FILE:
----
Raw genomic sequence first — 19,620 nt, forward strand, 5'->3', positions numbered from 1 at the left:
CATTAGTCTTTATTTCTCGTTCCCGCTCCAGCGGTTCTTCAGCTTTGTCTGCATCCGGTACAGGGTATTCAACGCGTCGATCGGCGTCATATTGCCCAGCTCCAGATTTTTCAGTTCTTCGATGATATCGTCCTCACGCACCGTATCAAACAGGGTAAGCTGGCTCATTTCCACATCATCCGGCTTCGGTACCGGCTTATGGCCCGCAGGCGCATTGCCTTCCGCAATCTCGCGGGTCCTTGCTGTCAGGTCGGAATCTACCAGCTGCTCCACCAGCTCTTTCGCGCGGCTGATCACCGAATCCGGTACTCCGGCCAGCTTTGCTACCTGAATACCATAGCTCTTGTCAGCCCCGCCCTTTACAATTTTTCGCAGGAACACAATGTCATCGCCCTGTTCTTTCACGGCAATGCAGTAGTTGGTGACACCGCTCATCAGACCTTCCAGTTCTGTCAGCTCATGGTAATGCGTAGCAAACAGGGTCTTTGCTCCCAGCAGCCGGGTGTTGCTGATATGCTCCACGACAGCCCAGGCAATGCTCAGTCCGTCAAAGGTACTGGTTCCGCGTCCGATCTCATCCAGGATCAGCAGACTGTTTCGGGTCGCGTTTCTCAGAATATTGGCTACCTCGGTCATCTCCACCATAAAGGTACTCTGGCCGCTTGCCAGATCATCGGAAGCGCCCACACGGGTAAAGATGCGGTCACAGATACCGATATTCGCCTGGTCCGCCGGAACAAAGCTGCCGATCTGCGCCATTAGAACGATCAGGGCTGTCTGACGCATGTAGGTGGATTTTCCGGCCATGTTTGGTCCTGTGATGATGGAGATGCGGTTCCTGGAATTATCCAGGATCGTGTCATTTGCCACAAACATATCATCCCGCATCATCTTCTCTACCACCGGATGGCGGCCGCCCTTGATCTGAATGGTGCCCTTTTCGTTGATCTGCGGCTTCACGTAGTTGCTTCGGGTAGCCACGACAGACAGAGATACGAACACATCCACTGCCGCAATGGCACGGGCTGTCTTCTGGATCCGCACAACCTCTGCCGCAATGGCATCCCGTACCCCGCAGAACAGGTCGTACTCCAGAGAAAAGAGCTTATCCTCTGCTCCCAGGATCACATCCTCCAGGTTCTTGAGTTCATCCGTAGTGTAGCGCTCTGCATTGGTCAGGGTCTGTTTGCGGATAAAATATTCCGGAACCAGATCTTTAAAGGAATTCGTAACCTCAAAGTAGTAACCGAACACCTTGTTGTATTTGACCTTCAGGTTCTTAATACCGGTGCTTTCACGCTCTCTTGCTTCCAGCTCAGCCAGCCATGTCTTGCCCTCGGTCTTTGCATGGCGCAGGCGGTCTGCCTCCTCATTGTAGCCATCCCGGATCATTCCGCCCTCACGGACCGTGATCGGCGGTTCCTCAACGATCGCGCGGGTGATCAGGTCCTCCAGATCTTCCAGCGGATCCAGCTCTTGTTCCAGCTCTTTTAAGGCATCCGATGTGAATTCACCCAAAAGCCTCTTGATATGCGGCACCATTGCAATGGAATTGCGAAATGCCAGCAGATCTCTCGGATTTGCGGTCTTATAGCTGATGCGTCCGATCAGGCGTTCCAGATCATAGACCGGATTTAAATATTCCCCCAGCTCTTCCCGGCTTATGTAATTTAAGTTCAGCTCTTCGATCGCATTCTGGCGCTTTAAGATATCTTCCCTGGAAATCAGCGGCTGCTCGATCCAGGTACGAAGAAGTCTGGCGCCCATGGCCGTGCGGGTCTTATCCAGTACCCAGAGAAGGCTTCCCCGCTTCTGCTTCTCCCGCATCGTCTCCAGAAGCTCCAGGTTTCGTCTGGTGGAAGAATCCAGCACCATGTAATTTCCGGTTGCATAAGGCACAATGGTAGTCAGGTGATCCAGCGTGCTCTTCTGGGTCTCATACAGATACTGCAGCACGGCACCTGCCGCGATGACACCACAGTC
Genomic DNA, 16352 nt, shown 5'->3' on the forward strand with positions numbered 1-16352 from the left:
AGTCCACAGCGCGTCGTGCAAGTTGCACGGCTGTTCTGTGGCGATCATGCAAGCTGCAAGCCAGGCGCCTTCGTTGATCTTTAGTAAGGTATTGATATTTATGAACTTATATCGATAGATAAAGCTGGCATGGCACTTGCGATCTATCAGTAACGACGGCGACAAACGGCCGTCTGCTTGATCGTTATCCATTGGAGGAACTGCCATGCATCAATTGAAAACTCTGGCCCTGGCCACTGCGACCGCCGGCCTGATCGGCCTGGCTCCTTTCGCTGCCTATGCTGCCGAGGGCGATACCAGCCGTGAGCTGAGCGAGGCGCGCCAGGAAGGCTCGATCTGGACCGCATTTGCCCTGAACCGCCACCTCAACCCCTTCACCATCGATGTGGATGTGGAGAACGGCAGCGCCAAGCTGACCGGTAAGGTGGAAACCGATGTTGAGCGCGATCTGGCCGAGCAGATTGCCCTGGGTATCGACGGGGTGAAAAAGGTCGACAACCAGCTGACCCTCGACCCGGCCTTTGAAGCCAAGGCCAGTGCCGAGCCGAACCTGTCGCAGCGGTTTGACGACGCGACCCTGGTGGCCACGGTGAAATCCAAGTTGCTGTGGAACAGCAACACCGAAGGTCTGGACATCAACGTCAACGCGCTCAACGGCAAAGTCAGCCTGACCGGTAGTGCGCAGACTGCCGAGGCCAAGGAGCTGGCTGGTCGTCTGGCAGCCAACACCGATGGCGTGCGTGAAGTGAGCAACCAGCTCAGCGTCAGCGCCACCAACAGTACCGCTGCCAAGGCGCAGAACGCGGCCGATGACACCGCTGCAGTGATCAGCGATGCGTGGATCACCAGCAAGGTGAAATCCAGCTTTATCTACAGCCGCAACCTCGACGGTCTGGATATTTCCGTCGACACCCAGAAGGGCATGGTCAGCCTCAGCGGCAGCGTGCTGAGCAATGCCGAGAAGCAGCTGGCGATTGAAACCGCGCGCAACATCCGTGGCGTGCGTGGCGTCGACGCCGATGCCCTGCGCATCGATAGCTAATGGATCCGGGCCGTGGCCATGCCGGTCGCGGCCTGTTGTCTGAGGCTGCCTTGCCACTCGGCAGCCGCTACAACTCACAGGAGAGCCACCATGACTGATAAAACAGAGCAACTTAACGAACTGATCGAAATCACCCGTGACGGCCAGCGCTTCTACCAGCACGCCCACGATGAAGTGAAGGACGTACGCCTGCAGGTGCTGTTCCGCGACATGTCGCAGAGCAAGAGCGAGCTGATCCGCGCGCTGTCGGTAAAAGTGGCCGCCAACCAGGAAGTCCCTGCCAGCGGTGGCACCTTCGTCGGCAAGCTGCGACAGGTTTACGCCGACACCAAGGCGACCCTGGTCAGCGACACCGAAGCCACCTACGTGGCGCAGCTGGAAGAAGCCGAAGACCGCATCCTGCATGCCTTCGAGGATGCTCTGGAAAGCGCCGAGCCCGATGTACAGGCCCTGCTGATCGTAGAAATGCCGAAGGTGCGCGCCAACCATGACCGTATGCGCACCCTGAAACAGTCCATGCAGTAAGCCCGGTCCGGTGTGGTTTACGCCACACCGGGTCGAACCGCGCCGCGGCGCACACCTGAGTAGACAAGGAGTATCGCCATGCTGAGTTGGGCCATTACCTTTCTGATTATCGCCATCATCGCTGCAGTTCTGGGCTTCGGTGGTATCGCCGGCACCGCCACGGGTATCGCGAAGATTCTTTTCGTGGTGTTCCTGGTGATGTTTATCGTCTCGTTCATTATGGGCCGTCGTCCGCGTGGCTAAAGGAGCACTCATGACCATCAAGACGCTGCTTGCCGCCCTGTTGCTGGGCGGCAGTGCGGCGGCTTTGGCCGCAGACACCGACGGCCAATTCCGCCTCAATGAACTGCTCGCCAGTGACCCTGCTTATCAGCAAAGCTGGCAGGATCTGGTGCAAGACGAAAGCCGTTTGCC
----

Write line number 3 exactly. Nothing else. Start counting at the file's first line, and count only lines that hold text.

Genomic DNA, 16352 nt, shown 5'->3' on the forward strand with positions numbered 1-16352 from the left: